Whether you’re a small five-person shop, a large manufacturing company with multiple facilities or somewhere in between, all the aspects of your production processes can affect your bottom line – and that includes tool management. Larger processes such as CNC machining and quality control often get the lion’s share of attention, but a well-thought-out tool management system that’s consistently maintained could reduce your tooling costs by as much as 20% within a month’s time.
A truly effective tool management system involves everything from software, hardware and storage to initial ordering and purchasing processes. It also encompasses how you define your essential tools and create assemblies for them – and how you use those assemblies or single tools in your machining process. Tracking and tracing all these processes from beginning to end is tool management.
On the software side of tool management, basically all you need is a computer, and if you have an existing ERP system, an effective tool management software should integrate seamlessly into that system. But if you’re starting from scratch, begin with the management software system and shelf space in a defined location, then track tool usage from there. This is more useful than special cabinet systems, especially when you store and track larger tools and holders.
On the hardware side, many shops opt for vending-machine systems rather than tool cribs. You can put a vending system anywhere within a shop, and that includes within a tool crib or at the point of use. These systems come in various sizes, from small to large, and you can fill them with items you use on a daily, basis whether that’s PPE or cutting inserts.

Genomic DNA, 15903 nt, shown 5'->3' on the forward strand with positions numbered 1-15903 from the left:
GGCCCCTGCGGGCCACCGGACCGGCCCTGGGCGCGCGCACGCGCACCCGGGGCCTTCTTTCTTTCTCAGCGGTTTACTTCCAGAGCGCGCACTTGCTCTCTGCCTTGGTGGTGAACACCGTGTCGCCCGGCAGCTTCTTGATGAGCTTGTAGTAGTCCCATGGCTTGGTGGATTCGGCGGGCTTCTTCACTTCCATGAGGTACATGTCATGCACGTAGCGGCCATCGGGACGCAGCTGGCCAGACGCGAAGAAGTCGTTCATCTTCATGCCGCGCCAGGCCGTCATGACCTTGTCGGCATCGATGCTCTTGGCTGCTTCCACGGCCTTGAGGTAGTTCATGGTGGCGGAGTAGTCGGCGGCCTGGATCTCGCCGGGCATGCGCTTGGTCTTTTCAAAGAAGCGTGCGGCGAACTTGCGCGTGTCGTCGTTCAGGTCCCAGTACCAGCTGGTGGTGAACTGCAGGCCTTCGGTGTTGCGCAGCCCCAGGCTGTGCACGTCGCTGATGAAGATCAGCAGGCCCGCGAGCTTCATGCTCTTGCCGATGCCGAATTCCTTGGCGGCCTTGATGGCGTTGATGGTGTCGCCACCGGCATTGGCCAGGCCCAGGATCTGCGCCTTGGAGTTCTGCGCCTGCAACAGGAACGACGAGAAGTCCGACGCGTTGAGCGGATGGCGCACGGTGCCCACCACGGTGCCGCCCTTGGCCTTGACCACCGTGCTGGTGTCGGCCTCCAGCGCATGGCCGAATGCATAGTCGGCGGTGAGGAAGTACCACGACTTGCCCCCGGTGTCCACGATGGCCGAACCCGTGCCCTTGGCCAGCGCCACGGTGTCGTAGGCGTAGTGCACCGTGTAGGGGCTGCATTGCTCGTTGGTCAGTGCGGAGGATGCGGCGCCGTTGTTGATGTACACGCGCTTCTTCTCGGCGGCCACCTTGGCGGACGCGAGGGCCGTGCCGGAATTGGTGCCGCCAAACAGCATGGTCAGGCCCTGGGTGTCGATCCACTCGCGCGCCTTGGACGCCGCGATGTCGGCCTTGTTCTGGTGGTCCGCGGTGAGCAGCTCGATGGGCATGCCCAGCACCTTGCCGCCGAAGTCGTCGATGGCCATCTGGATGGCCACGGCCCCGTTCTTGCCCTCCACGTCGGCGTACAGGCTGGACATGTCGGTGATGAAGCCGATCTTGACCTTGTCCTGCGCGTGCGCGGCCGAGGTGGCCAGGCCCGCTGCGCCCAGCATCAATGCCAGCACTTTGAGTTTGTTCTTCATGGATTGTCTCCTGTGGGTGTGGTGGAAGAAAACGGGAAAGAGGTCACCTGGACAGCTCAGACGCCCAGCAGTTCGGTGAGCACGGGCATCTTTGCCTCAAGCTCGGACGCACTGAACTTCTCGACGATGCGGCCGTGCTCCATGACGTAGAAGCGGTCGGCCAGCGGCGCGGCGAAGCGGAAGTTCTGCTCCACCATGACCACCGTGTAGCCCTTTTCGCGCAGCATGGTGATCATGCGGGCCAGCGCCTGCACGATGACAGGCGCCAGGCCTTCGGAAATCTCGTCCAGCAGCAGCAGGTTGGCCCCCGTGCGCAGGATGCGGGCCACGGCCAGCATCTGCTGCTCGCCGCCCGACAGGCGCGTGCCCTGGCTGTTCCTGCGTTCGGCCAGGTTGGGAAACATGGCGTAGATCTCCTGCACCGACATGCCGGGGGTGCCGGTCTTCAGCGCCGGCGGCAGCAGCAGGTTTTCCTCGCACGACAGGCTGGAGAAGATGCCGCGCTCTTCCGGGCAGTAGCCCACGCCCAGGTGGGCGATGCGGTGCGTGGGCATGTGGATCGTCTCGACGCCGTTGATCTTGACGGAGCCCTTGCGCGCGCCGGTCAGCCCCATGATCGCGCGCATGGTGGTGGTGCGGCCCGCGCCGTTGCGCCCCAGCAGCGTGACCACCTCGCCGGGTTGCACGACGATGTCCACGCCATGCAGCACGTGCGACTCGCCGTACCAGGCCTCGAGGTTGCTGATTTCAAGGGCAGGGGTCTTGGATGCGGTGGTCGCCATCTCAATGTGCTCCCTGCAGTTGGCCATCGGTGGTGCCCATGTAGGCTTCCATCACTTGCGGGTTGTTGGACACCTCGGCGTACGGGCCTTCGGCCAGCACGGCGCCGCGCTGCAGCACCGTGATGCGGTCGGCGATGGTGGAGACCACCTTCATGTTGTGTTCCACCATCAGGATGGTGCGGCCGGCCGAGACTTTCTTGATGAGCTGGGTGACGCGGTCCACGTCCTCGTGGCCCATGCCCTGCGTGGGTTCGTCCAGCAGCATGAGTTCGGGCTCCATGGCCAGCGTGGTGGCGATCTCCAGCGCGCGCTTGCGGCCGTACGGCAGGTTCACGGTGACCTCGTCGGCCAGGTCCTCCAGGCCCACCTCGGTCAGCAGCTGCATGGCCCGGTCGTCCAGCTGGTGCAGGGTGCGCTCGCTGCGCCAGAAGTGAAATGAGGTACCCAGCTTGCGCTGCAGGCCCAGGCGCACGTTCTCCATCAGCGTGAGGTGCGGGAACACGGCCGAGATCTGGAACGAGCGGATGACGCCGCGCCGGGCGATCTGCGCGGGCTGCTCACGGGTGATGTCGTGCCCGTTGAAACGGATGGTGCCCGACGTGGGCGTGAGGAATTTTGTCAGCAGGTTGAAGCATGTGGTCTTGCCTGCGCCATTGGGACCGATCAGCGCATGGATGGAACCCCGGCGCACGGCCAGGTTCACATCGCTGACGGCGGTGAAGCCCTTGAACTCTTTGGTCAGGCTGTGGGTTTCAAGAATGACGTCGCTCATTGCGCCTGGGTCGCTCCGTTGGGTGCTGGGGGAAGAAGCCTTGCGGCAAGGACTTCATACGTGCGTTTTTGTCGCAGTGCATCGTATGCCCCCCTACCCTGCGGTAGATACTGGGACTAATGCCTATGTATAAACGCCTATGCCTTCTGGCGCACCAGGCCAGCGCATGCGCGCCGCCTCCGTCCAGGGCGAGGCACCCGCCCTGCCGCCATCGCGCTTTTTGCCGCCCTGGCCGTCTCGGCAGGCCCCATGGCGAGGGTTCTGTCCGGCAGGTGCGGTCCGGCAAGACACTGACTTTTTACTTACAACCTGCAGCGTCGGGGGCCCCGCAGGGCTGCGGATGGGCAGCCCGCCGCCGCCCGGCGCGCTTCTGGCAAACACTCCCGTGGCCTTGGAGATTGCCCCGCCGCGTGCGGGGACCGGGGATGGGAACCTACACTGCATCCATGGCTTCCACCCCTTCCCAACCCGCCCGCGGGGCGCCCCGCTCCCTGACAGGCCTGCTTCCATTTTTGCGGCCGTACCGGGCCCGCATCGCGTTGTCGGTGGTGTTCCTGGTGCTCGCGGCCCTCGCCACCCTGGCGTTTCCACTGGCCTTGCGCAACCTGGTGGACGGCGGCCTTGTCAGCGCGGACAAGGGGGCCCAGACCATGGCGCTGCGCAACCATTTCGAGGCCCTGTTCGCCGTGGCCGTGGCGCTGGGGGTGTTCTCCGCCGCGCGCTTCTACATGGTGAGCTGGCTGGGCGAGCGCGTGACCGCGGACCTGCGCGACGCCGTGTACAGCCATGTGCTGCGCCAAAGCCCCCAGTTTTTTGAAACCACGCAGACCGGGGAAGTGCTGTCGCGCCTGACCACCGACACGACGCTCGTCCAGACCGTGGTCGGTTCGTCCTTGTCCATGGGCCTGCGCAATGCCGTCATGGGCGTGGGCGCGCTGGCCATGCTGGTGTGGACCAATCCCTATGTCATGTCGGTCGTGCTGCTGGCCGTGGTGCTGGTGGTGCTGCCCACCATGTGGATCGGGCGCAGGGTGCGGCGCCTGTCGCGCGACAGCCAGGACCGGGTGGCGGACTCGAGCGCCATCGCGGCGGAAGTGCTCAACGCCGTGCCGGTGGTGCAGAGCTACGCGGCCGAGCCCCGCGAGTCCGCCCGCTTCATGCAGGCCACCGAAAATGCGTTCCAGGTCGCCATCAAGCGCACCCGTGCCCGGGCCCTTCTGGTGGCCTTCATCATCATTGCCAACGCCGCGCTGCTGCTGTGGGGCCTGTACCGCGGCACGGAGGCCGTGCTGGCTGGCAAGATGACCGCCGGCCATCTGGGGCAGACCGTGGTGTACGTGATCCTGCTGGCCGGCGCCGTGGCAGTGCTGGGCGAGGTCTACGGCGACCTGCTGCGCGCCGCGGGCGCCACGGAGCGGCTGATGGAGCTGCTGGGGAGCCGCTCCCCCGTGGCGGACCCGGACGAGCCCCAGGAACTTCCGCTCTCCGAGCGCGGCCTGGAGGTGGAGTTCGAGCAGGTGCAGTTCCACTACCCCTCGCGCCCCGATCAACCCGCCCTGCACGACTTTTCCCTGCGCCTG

For error-free tracking, some larger, more-sophisticated vending units incorporate light bars that detect items as they pass through on their way to a retrieval chute. Accordingly, these systems only check out an item after it passes through the light bar.
Most tool management systems are designed to grow along with your changing manufacturing and business needs. Unfortunately, many smaller shops fail to grasp this scalability and assume that tool management systems are too sophisticated for companies their size. In fact, these systems provide benefits regardless of facility size and type of production – either high-mix, low-volume or high-volume, low-mix. To dispel these misconceptions, some tool management system providers offer various system platform levels.
For instance, Zoller offers bronze, silver and gold levels of tool management systems. Its bronze level focuses on creating a single component and the tool engineering itself. The silver level adds stock traceability and accountability, while the gold level covers everything from ordering and purchasing all the way to reporting. The platforms are customizable, so users don’t have to settle for a stock package. They can add items and modifications to customize a system specifically for their needs, whether they’re a small or large shop.
Tool management is just as critical as all other manufacturing processes, and it can affect your bottom line. Whatever the size of your building, your operations or the types of parts you make, tool management systems offer benefits for every shop.